Indonesia currently has near full enrollment for primary school education. However, moving up to secondary school that number falls to around 66%, high school enrollment is even lower at 45%. As a result, only around 11.5% of Indonesian children makes it to University level . In order to become a high income country, the Indonesian Government must make higher level education available and possibly even compulsory to all. World Bank has set a benchmark of high income countries at USD12,500 GDP per Capita, Indonesia currently has a GDP per Capita of approximately USD3,800 therefore in order to beat the middle income trap and become a high income country, Indonesia must create a workforce that is capable of creating USD12,500 of value on average per Indonesian (rough representation). Education is the key ingredient as many high income jobs require higher level education.
Innovation & Entrepreneurship
Educating the people to be able to take on high value jobs is only half the work, the Government also needs to provide these jobs so that it is widely available to the people. However, a Government can try all they can to attract foreign companies and provide high paying jobs, ultimately, high income countries need to have strong innovation and entrepreneurship which can potentially create so much more value and employ many more people. Put simply, you cannot get rich working for someone else, then apply it on a national scale. This is what differentiates the successful high income countries to the middle income countries.
These are the 2 key ingredients to overcoming the Middle income trap. Now lets talk about why countries get stuck in the middle income trap for further insights.
Inflation: This will naturally happen to every developing countries. As countries develop, the income of the people increases and as income increases, domestic prices rise. When an undeveloped country transitions into a developing middle income country, there comes a time when foreign manufacturers that have been investing into the country and thus contributing heavily towards its growth, suddenly find it more profitable if they outsource their productions elsewhere because domestic prices have already increased. Suddenly the impressive growth that the country enjoyed, significantly slows down and will most probably never reattain that same level of impressive growth rate. This will happen long before the country reaches High income status. The worst thing about this is that it can lead to more serious problems. Investors tend to flock together so whenever there are signs of significant capital outflow, investors would jump ship together thus creating a possible recession.
Politics: This can come in many forms. First of all when a country’s economy develops rapidly, the gap in income inequality tends to widen. This is because many people may get rich in the process, prospering from new business opportunities. However the low income people would be left behind as domestic prices and living costs will increase. This may create dissent among the population. Best case scenario, the Government might have to spend a bit on welfare programs to assist the lower income demographics, which will be a dent on the National Budget that could have been invested elsewhere. Worst case scenario is a potential political crisis that will drag the economy down for years before it truly recovers. This was what happened to Brazil in the 1980s which triggered their long period of middle income trap.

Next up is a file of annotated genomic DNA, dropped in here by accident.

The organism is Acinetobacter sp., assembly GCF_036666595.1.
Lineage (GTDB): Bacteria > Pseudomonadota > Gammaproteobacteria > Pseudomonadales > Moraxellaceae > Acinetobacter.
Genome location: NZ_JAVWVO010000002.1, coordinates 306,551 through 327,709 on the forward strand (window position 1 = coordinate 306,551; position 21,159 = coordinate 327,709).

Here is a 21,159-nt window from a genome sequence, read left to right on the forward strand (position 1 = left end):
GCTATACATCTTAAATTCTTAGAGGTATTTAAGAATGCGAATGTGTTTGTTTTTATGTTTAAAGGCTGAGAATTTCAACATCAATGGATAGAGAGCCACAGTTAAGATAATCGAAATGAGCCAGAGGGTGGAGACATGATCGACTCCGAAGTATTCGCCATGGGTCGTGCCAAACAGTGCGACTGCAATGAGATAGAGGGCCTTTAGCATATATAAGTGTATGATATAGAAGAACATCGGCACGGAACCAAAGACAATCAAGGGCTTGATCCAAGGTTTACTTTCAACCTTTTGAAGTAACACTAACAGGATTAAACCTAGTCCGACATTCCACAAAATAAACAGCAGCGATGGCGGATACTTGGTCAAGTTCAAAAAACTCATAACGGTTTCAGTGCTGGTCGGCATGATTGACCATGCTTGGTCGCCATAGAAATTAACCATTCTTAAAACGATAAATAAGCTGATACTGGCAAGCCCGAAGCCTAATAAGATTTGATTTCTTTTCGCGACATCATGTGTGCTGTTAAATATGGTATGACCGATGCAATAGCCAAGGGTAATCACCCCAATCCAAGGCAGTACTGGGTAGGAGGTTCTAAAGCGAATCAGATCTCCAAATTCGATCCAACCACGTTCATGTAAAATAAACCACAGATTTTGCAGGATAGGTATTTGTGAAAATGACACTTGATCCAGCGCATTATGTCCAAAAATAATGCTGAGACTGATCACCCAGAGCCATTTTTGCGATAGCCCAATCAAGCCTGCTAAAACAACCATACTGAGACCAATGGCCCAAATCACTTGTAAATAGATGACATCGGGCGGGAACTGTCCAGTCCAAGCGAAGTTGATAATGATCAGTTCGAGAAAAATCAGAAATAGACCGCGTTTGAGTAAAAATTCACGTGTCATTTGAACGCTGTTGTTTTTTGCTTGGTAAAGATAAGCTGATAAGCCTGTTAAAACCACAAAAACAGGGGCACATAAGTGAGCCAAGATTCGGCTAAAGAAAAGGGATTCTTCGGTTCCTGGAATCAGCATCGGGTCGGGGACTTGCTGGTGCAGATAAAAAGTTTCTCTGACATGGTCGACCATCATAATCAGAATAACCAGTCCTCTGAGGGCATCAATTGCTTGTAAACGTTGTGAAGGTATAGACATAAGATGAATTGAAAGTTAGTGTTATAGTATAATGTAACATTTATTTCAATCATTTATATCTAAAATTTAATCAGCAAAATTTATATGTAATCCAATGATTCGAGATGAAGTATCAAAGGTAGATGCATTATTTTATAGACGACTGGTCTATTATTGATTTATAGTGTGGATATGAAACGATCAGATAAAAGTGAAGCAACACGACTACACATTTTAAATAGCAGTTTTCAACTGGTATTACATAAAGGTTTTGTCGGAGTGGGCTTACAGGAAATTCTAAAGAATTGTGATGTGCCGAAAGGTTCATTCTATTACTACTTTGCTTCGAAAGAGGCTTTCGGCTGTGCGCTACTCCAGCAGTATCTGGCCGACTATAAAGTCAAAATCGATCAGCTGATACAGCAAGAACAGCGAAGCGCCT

Lack of Innovation and Entrepreneurship: Some countries just do not have a strong culture of innovation and entrepreneurship. For these countries, its much trickier because the fundamentals of the problem is so deeply rooted, the best the Government could do is to continuously ease business processes by removing unnecessary regulations that makes it hard for common people to do business. An example of this would be Thailand, a country that has been quite stagnant in their growth for quite a long time despite possessing a very strong manufacturing sector. The Asian Financial Crisis played its part for sure, but ultimately most of it has to do with their inability to transition their economy to be driven by the higher value sectors, which would have generated much higher income.
Currently Indonesia is just about to enter the middle income benchmark. One distinct characteristic in Indonesia’s present day economy is that Indonesia already has a huge service sector relative to the other sectors, and growth in this sector has shown no signs of slowing down. Is this a good thing? Economists are still divided on this issue. Big populations like Indonesia cannot emulate smaller countries like Singapore which straight away made the jump into a service economy. The conservative view in economics is that countries need to develop through the traditional stages in order to be well balanced and if the manufacturing sector were to be ignored, Indonesia might run into some serious problems in the future. Nonetheless there is a positive that can be taken from this. Indonesia seem to have the right environment to promote strong growth in the near future, especially in the higher value services industry. This can be attributed to 2 factors:
- Indonesians generally embrace technological advancements.
- Indonesians are generally consumptive in nature.
These are 2 very valuable traits to have for a strong economy. The positive attitude towards technology will generally help Indonesians move up as it provides them with endless opportunities. E commerce sites have helped in creating a larger competitive market that the lower income people can participate in. Many mobile applications such as Gojek have disrupt and enhanced the landscape of industries creating much value for the economy.
Meanwhile, the consumerist behaviour will facilitate the growth of entrepreneurship and businesses, big and small as they will always have space to grow and meet the unlimited demands of Indonesian consumers.
The Middle Income Trap is inevitable, especially for a large country like Indonesia. If i were to make a prediction though, i think Indonesia will do quite OK, potentially better than Thailand and even Brazil. Probably not as well as Malaysia did though simply because Malaysia’s much smaller population is easier to manage and transition. However it comes under these 3 terms:
- Fix lagging manufacturing sector
- Rapid improvements on the education system, improve enrolment and quality of education
- Remain politically stable for the next few decades